An age-old tale from an intimate perspective.

 

8. The Bible

God’s heart – the light to my path.jane eyre

 

7. Jane Eyre by Charlotte Bronte

A passionate, restless, plain girl, much like myself.

 

6. Treasure at the Heart of the Tanglewood by Meredith Ann Pierce

A spell of words woven into a deep-earth, epic journey.

wildwood dancing

 

5. Wildwood Dancing by Juliet Marillier

My childish dreams merged strangely and naturally here.

 

4. The Wolves Chronicles by Joan Aiken

Quirky, edgy. Wild imagination that opened new worlds.

 

3. The Chronicles of Narnia by C.S. Lewis

My heart’s fairytale with a true secret at center.

 

2. How Green Was My Valley by Richard Llewellyn

Proof that the beauty of words could break a heart.

 

1. Till We Have Faces by C.S. Lewis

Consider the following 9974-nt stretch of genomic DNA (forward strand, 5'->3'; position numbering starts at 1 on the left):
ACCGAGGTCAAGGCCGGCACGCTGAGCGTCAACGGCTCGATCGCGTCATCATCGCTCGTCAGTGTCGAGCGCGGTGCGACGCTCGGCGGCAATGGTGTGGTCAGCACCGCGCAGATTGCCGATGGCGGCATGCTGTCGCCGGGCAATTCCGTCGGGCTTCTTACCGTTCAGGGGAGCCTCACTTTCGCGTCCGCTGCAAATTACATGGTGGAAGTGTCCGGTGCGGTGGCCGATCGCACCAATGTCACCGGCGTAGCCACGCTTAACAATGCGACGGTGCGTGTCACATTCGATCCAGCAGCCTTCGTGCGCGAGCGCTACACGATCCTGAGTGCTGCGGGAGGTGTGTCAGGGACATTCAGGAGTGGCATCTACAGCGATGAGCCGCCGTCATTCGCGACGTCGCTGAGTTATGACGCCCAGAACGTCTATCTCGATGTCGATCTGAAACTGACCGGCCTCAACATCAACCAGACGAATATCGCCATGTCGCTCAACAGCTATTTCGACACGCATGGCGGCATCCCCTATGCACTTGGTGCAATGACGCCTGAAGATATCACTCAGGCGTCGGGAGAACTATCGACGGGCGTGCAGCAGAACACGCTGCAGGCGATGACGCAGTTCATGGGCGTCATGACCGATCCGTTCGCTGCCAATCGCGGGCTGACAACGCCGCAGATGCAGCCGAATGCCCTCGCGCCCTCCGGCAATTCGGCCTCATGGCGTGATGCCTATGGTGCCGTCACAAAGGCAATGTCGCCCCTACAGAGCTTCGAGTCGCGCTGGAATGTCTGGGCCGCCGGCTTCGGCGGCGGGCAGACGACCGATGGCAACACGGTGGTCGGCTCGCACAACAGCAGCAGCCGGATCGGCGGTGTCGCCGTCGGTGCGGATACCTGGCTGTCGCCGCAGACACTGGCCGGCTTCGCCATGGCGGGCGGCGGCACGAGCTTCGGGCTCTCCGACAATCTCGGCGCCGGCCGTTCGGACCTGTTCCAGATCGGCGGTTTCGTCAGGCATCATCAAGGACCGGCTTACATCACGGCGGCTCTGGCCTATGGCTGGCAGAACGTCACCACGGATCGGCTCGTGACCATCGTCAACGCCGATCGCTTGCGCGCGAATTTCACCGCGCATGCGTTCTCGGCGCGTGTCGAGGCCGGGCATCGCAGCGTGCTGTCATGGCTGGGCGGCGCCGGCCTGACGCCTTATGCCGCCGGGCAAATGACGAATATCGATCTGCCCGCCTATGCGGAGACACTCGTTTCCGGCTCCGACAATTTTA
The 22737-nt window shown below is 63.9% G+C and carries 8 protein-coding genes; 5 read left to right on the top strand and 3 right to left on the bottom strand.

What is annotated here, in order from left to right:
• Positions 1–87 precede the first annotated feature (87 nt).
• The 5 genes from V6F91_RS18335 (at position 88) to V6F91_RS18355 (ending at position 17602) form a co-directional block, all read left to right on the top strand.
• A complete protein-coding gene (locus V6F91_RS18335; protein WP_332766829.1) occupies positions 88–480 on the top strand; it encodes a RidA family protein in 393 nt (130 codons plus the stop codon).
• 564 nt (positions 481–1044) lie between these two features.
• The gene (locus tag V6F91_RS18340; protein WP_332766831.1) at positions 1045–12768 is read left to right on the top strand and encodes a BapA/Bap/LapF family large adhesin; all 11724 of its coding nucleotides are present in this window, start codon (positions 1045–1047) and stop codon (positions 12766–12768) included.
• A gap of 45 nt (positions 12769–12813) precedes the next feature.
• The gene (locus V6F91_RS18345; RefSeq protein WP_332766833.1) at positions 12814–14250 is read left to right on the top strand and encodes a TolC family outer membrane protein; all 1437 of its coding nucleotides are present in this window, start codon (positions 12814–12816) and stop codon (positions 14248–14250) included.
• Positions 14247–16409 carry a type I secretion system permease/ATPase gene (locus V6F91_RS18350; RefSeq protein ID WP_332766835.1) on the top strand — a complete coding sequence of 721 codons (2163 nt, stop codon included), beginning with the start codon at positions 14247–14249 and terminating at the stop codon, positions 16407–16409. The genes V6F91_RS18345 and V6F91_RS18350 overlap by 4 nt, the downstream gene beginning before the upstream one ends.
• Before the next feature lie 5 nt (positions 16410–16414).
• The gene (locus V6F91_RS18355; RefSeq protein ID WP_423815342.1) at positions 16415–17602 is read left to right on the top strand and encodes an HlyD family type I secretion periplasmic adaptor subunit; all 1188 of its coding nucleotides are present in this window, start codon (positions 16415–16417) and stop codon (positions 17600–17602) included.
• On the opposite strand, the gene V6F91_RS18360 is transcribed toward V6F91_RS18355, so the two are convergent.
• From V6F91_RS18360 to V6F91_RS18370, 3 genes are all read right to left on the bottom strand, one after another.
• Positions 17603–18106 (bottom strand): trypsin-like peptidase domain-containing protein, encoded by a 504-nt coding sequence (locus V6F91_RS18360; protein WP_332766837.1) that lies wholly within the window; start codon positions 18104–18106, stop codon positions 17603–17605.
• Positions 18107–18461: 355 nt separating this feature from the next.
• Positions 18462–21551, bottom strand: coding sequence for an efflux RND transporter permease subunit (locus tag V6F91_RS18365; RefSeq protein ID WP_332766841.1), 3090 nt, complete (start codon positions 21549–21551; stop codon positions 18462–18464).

A lesson that “Nothing is yet in its true form.”

 

Ten words … that’s hard!  It leaves much to say on the thoughts and emotions I felt for each of these books. What about you? Which are the books that have made the most impact on you – heart, mind, and soul – through the years? Can you describe one or two of them in 10 words or less? Comment below. I’d love to hear about them!

Lizard’s Leg and Owlet’s Wing … and Other Spells

Spells, enchantments, potions, charms, hexes and curses … call them what you will, they make up a huge part of both fantasy fiction and the fantastical characters many of us know and love. And though I believe the true magic lies in a well-written story and in the characters that speak to us and endure, that certainly doesn’t stop me from getting pleasure in seeing the varied ways authors and writers of books and movies have used words to express traditional magic! I hope you enjoy them as well.

The Summoning Charm
Is there anyone within a few years beyond or behind my generation who isn’t at least familiar with this one? Ok, so maybe I’m being a little fanatic. Most Harry Potter fans are. But what else can you expect from someone who instinctively calls out “Accio keys!” while searching frantically through my purse …?! Short and sweet, this one simply means “I summon.”